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The death of a music shop

We shouldn’t accept the decline of the high street

Artillery Row

It was 1756, and the musical world was buzzing. The great composers of the Baroque era, Handel, Telemann and Rameau, were all still alive — but a new generation was on the rise. Haydn was beginning to make his mark, seeking out his first aristocratic patrons, whilst Gluck was busy reforming opera. Meanwhile, in Salzburg a baby by the name of Mozart was born. Nobody knew it yet, but he would go on to become one of the greatest composers the world had ever known.

The high street itself is in peril, failing to weather the financial storm

Printed music was a desirable commodity. Spotting a market ripe for exploitation, a man called Thomas Haxby set up a shop catering for all the musical needs of the good citizens of Georgian York. The business went from strength to strength under various owners and passed, a century later, into the hands of one Henry Banks who turned it into a thriving family firm in the heart of the city. As musical tastes changed, Banks Music expanded its publishing wing and adapted its stock. Musicians professional and amateur from all over the country would order music to be posted out. Banks became an institution.

From this March, Banks will be no more. The company Hal Leonard Europe, which bought the shop in 2006, has announced the closure of all stores in its “Musicroom” group, bar a flagship London store: Edinburgh, Exeter, Lincoln, Salisbury and Stratford are also to lose their music shops. In a separate development, Les Aldrich of Muswell Hill, the oldest music shop in North London, is also about to close its doors.

The Banks announcement has been greeted with dismay. People took to social media to reminisce about spending hours there as a child or undergraduate, about buying their first LP or their first flute. Some shared anecdotes about the eccentric, chain-smoking “Miss Banks”, a figure of local legend who ran the shop in the 1960s and 1970s. Many had clearly travelled from afar, making trips to York specifically to visit Banks. It was that kind of place: a destination shop.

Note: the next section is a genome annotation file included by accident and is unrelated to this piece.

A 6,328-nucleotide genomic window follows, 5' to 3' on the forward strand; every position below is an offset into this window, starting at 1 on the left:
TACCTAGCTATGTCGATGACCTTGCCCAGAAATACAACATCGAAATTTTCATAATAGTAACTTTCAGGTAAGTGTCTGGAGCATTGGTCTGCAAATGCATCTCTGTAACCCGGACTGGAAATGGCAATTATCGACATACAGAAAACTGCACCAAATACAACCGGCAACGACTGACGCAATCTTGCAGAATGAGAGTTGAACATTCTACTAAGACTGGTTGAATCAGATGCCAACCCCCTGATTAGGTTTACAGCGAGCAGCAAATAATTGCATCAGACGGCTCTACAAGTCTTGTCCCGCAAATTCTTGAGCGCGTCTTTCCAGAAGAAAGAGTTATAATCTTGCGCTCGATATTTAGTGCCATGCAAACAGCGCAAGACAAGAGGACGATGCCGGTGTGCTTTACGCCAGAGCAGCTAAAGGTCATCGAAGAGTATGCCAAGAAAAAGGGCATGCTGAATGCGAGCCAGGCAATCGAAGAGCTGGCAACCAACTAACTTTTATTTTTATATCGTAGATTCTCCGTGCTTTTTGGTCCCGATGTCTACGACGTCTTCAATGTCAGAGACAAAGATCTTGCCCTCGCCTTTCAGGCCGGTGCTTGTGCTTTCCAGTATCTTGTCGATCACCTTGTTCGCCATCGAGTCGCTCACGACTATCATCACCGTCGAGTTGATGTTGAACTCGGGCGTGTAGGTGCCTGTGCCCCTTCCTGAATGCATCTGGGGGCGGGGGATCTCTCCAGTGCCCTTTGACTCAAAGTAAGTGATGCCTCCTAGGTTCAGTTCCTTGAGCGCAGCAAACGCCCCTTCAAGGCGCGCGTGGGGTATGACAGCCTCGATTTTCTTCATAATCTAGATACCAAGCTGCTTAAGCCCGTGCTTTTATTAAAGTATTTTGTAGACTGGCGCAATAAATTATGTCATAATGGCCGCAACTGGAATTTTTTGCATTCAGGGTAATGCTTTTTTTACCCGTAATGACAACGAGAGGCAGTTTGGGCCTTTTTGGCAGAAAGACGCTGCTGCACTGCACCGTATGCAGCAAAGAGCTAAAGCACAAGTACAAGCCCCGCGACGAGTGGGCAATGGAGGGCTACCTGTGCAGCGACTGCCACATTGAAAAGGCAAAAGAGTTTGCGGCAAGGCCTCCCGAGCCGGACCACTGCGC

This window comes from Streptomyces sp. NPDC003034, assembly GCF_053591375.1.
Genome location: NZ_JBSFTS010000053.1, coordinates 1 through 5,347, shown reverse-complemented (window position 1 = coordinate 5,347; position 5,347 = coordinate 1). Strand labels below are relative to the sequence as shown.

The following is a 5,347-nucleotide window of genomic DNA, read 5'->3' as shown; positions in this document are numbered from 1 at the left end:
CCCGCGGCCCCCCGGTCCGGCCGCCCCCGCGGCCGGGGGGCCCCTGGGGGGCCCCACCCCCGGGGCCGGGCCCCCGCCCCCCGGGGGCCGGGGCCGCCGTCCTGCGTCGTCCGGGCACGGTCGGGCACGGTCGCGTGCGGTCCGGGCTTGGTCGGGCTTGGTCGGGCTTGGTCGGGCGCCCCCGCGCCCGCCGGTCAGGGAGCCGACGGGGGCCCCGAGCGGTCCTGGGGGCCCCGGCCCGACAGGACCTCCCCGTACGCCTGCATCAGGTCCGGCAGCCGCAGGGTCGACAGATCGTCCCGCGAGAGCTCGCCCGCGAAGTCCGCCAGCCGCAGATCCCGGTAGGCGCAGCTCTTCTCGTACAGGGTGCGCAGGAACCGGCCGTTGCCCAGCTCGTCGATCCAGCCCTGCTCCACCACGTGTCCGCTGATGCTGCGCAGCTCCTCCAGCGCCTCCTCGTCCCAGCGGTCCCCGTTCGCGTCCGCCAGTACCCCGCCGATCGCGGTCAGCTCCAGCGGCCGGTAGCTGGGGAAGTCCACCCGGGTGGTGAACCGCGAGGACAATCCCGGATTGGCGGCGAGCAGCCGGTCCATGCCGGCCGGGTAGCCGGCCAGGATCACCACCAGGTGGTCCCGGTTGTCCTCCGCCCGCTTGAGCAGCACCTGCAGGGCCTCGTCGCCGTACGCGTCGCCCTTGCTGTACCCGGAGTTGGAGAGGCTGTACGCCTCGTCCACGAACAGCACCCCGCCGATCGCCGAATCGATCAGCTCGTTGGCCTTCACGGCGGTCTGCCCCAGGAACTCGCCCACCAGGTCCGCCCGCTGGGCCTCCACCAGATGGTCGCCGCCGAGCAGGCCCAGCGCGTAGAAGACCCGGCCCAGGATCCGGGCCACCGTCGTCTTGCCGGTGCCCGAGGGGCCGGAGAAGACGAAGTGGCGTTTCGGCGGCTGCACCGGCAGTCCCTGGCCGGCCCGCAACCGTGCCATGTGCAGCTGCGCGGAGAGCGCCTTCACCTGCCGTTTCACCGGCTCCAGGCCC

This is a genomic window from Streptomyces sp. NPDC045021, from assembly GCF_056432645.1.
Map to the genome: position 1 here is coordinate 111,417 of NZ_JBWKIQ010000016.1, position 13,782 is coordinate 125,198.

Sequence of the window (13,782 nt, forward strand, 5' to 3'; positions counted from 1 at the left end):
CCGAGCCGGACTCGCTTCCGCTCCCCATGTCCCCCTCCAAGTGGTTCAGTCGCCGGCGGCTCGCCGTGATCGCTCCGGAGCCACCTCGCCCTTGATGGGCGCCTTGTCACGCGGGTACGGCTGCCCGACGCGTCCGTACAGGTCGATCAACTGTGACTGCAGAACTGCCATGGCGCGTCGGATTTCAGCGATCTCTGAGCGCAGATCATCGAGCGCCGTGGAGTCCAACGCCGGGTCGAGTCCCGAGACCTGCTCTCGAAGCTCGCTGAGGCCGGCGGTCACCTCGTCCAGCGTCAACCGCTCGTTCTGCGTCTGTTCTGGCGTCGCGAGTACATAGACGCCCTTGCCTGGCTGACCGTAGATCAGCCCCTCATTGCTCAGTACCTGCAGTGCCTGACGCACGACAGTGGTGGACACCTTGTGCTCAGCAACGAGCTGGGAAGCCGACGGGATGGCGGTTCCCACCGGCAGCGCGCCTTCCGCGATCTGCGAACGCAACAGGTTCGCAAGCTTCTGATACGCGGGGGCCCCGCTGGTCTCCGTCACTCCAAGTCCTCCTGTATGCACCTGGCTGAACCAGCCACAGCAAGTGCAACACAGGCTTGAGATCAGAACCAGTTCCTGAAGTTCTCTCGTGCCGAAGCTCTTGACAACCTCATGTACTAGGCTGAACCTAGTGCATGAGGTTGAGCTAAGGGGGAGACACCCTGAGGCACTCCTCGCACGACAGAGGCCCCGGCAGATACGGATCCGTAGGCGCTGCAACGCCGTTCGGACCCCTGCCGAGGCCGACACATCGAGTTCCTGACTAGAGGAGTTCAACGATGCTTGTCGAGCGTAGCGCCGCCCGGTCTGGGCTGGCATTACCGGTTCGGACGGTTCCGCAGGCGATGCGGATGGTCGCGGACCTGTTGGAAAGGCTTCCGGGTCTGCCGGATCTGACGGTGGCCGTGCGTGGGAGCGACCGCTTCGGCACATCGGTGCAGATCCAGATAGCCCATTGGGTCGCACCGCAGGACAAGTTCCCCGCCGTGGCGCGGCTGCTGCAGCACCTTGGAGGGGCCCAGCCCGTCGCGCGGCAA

Banks was bound up with my own discovery of music. As a teenage pianist who was initially self-taught, I spent hours rifling through the sheet music at Banks and at the wonderful music library at York Central Library (long since turned into a café). Last year, I took my son to Banks and saw the same excitement on his face as he chose some Grieg and a book of Harry Potter arrangements. “Isn’t it fantastic”, we remarked, “that shops like this still exist?”

The closure of Banks is part of a larger problem, of course. The high street itself is in peril, with even national chains such as Paperchase failing to weather the financial storm. Independent businesses of all sorts are now struggling, as Covid losses, the cost-of-living crisis and the rise and rise of internet shopping conspire against them. All of this creates a bleak, vicious circle of decline, which is apparent even in historic tourist centres where you would expect to find charming one-off shops and restaurants on every corner. Bath still appears to be thriving, but Oxford, where I live now, is far less commercially vibrant. Numerous independent businesses have closed, the result of a toxic combination of high rents, the opening of an uninspiring, chain-driven shopping mall, and punitive council measures to limit cars and parking that send shoppers to Reading or Milton Keynes instead.